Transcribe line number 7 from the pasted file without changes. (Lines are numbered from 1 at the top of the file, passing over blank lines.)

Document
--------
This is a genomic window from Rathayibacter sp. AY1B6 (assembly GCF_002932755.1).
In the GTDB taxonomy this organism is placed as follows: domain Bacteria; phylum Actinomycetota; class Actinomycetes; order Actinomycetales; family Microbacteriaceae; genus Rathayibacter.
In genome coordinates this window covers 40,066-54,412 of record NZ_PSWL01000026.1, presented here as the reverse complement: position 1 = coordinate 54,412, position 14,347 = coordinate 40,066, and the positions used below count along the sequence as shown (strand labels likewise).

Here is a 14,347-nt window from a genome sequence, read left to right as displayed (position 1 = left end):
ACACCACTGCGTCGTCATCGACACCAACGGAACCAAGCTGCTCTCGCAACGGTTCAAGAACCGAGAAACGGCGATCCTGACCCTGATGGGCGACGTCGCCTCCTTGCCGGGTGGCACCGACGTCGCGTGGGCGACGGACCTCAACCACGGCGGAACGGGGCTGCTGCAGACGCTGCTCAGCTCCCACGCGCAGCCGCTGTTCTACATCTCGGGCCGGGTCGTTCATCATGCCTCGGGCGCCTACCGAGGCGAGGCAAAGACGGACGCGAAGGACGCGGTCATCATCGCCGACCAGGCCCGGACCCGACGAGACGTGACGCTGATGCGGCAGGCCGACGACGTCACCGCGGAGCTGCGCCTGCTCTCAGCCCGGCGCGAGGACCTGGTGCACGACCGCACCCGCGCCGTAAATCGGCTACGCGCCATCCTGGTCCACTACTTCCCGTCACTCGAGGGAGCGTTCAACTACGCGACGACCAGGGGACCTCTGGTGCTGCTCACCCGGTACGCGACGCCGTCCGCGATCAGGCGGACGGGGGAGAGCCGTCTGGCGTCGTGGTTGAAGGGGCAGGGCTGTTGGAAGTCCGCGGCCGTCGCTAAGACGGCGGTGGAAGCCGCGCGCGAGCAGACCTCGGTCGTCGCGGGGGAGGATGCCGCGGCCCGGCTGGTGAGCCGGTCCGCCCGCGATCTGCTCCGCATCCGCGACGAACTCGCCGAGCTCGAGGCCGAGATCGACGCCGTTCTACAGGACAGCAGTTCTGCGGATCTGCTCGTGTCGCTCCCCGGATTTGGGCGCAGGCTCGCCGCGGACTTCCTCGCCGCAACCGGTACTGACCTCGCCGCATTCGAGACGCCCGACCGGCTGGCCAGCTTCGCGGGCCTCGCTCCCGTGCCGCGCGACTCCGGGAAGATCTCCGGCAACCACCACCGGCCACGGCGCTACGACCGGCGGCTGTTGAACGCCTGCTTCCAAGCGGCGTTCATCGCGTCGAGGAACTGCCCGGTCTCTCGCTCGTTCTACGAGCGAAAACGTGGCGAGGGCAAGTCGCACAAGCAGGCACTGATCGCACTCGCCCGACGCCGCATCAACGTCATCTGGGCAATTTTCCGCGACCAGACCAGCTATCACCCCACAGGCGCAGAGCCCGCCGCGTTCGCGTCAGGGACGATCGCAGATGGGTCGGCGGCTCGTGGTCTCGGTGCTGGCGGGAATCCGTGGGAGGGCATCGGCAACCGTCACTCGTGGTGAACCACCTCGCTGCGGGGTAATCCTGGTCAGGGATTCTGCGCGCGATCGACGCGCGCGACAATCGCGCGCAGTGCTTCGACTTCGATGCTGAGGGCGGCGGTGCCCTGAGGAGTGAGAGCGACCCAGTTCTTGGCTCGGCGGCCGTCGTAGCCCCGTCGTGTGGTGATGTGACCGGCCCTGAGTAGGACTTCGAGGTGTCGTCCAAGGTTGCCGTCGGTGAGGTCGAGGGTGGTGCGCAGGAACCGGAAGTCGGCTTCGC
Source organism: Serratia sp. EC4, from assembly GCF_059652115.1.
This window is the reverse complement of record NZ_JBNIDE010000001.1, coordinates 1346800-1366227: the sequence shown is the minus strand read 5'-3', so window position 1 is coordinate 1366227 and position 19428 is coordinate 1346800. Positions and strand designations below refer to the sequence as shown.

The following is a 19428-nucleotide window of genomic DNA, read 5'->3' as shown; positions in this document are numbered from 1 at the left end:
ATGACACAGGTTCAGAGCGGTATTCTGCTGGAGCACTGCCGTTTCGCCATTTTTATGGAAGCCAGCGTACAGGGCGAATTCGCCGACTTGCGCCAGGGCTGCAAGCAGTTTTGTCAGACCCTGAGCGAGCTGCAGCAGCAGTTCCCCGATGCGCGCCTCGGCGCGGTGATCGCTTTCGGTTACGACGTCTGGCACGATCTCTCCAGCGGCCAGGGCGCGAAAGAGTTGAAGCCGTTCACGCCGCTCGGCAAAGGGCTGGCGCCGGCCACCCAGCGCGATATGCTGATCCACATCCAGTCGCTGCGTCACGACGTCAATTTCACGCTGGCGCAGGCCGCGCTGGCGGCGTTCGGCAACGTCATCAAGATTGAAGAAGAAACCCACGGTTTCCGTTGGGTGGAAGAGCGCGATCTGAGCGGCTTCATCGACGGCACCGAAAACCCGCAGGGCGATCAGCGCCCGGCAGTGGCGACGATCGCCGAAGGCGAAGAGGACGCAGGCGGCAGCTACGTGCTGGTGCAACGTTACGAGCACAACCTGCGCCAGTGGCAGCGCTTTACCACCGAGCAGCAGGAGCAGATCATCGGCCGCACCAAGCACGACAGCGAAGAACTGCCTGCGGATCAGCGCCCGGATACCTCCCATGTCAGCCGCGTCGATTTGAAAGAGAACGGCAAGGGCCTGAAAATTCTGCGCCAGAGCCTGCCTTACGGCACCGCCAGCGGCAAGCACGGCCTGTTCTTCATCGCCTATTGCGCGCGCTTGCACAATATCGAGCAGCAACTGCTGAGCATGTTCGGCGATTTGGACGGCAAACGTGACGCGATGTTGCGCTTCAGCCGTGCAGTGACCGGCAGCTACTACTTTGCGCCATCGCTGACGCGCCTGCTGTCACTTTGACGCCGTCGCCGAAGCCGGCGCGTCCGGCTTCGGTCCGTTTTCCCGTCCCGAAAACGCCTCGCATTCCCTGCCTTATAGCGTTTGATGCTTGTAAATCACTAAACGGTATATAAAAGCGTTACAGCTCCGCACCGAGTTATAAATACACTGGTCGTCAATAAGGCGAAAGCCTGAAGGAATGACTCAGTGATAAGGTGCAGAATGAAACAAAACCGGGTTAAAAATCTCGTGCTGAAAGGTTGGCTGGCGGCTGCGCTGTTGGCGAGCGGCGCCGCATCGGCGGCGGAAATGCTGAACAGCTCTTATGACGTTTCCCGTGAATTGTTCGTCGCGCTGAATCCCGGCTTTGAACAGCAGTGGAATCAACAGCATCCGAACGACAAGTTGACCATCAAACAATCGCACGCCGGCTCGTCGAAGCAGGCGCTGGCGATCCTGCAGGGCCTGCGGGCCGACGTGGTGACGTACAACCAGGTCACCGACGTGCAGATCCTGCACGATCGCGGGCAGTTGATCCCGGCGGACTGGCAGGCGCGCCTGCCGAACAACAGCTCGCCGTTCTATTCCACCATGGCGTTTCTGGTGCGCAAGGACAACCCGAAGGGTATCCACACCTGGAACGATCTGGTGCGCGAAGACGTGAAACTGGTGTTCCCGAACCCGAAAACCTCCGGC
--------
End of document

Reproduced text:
This window is the reverse complement of record NZ_JBNIDE010000001.1, coordinates 1346800-1366227: the sequence shown is the minus strand read 5'-3', so window position 1 is coordinate 1366227 and position 19428 is coordinate 1346800. Positions and strand designations below refer to the sequence as shown.